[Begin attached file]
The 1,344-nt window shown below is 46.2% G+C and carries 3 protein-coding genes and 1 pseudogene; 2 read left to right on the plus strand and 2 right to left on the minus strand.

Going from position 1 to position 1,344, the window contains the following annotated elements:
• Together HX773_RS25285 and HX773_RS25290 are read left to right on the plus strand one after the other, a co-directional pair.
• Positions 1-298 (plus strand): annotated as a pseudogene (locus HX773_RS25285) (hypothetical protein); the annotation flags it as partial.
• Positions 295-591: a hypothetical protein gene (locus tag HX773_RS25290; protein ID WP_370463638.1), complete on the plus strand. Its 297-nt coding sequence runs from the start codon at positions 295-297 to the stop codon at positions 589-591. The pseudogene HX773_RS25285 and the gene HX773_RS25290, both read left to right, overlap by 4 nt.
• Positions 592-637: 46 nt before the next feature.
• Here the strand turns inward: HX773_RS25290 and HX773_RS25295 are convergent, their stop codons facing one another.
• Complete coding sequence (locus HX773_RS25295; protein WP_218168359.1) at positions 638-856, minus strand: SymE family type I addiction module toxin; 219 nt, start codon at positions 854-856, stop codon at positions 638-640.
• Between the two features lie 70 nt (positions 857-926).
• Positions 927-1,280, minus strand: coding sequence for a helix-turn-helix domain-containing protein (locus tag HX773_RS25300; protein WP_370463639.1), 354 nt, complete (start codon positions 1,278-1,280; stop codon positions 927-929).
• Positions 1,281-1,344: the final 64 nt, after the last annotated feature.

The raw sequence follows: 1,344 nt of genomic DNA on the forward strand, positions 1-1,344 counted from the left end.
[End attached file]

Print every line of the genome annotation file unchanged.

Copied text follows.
The 1,344-nt window shown below is 46.2% G+C and carries 3 protein-coding genes and 1 pseudogene; 2 read left to right on the plus strand and 2 right to left on the minus strand.

Going from position 1 to position 1,344, the window contains the following annotated elements:
• Together HX773_RS25285 and HX773_RS25290 are read left to right on the plus strand one after the other, a co-directional pair.
• Positions 1-298 (plus strand): annotated as a pseudogene (locus HX773_RS25285) (hypothetical protein); the annotation flags it as partial.
• Positions 295-591: a hypothetical protein gene (locus tag HX773_RS25290; protein ID WP_370463638.1), complete on the plus strand. Its 297-nt coding sequence runs from the start codon at positions 295-297 to the stop codon at positions 589-591. The pseudogene HX773_RS25285 and the gene HX773_RS25290, both read left to right, overlap by 4 nt.
• Positions 592-637: 46 nt before the next feature.
• Here the strand turns inward: HX773_RS25290 and HX773_RS25295 are convergent, their stop codons facing one another.
• Complete coding sequence (locus HX773_RS25295; protein WP_218168359.1) at positions 638-856, minus strand: SymE family type I addiction module toxin; 219 nt, start codon at positions 854-856, stop codon at positions 638-640.
• Between the two features lie 70 nt (positions 857-926).
• Positions 927-1,280, minus strand: coding sequence for a helix-turn-helix domain-containing protein (locus tag HX773_RS25300; protein WP_370463639.1), 354 nt, complete (start codon positions 1,278-1,280; stop codon positions 927-929).
• Positions 1,281-1,344: the final 64 nt, after the last annotated feature.

The raw sequence follows: 1,344 nt of genomic DNA on the forward strand, positions 1-1,344 counted from the left end.